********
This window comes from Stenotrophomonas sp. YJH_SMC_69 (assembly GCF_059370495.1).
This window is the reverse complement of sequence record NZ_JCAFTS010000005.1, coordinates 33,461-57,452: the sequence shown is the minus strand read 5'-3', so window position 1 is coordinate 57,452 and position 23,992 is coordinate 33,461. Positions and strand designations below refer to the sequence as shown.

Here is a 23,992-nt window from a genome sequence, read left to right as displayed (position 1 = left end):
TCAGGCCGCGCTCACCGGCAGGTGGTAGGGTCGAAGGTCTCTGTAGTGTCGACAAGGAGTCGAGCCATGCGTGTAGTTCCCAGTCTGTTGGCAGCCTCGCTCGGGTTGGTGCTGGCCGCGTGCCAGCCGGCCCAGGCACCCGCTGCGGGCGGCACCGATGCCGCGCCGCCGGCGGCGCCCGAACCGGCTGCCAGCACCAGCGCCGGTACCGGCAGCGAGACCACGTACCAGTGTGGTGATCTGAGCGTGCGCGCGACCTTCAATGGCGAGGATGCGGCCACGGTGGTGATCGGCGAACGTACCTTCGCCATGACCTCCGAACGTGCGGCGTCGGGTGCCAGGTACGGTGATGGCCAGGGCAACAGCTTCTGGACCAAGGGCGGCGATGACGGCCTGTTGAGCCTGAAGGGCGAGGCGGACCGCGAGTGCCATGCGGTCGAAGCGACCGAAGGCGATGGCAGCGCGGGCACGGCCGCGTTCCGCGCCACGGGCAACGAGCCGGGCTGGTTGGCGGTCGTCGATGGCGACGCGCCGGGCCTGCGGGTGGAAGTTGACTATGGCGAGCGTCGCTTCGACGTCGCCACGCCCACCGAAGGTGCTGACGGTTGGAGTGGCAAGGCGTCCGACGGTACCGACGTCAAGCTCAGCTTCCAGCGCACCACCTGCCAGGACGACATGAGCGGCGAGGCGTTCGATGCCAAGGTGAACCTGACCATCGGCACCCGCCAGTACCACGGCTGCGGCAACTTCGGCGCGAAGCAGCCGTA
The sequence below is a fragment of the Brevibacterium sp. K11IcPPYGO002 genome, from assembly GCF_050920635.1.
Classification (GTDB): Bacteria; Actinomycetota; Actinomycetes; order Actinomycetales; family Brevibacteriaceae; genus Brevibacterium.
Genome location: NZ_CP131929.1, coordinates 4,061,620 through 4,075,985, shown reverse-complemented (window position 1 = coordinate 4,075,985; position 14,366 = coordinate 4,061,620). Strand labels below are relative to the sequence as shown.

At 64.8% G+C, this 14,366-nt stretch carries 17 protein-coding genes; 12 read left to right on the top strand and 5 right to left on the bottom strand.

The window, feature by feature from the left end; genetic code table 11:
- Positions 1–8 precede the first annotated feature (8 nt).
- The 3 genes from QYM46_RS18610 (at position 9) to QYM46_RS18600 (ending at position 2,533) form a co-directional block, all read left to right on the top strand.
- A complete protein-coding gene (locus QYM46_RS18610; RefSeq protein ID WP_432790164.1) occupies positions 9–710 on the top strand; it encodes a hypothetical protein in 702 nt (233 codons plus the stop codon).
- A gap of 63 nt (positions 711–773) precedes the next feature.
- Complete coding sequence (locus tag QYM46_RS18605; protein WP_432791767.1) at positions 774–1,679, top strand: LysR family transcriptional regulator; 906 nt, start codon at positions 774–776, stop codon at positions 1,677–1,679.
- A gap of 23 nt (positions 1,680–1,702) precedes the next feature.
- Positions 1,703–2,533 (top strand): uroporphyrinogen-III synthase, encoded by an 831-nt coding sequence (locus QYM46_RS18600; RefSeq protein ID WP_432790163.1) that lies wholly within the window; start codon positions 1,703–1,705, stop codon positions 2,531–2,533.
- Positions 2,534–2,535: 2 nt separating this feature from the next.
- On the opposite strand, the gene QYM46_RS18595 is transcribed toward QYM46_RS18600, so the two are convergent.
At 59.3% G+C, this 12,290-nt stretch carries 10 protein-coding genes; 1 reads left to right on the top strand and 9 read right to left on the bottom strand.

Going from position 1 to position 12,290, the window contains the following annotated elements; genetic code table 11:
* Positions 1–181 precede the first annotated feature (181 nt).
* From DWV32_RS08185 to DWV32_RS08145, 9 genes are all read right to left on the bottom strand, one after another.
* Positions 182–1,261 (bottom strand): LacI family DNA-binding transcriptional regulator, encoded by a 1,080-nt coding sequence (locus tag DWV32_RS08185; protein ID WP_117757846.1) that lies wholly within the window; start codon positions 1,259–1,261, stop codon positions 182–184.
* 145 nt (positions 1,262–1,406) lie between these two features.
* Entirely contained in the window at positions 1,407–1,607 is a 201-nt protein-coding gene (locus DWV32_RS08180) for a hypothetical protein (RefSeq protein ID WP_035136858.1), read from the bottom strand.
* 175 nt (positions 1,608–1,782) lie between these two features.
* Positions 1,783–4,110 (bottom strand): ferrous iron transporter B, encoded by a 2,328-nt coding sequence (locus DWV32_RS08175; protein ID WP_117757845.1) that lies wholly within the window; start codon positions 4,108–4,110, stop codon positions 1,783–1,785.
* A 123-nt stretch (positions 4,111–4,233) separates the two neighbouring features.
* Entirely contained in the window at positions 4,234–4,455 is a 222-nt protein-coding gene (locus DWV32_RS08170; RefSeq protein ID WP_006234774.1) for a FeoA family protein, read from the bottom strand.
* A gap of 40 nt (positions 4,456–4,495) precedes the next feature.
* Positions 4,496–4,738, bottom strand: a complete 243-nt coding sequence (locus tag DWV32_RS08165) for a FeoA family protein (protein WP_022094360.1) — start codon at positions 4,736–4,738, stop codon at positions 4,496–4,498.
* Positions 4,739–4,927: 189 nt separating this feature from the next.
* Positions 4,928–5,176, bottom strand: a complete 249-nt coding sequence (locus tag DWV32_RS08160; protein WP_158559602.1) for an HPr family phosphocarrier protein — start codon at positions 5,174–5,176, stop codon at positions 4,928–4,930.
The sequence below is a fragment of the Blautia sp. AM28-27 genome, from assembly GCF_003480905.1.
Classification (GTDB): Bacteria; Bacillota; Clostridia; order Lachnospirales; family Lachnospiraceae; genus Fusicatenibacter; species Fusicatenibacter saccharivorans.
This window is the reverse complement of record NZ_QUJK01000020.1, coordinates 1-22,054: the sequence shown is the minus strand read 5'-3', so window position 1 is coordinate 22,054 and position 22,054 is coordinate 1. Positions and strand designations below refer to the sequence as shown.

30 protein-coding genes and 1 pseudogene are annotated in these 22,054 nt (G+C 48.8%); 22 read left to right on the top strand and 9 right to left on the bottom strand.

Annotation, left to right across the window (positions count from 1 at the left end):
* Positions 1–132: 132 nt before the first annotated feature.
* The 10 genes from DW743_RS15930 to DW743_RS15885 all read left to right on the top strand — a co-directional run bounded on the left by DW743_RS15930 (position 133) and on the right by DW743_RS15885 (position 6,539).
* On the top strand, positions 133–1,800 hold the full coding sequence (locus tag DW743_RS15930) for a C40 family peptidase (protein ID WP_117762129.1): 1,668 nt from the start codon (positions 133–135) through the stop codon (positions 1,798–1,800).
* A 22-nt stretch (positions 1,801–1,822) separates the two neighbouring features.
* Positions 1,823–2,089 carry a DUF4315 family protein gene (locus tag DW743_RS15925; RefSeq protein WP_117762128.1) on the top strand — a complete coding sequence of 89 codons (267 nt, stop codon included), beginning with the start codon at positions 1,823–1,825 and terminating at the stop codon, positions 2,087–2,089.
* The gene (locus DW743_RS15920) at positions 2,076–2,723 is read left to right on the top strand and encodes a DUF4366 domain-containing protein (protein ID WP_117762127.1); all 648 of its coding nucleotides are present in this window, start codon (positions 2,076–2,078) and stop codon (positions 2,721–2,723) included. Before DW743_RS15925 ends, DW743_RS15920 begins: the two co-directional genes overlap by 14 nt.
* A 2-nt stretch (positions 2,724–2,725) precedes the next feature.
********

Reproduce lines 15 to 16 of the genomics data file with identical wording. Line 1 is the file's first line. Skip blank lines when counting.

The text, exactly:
- A gap of 23 nt (positions 1,680–1,702) precedes the next feature.
- Positions 1,703–2,533 (top strand): uroporphyrinogen-III synthase, encoded by an 831-nt coding sequence (locus QYM46_RS18600; RefSeq protein ID WP_432790163.1) that lies wholly within the window; start codon positions 1,703–1,705, stop codon positions 2,531–2,533.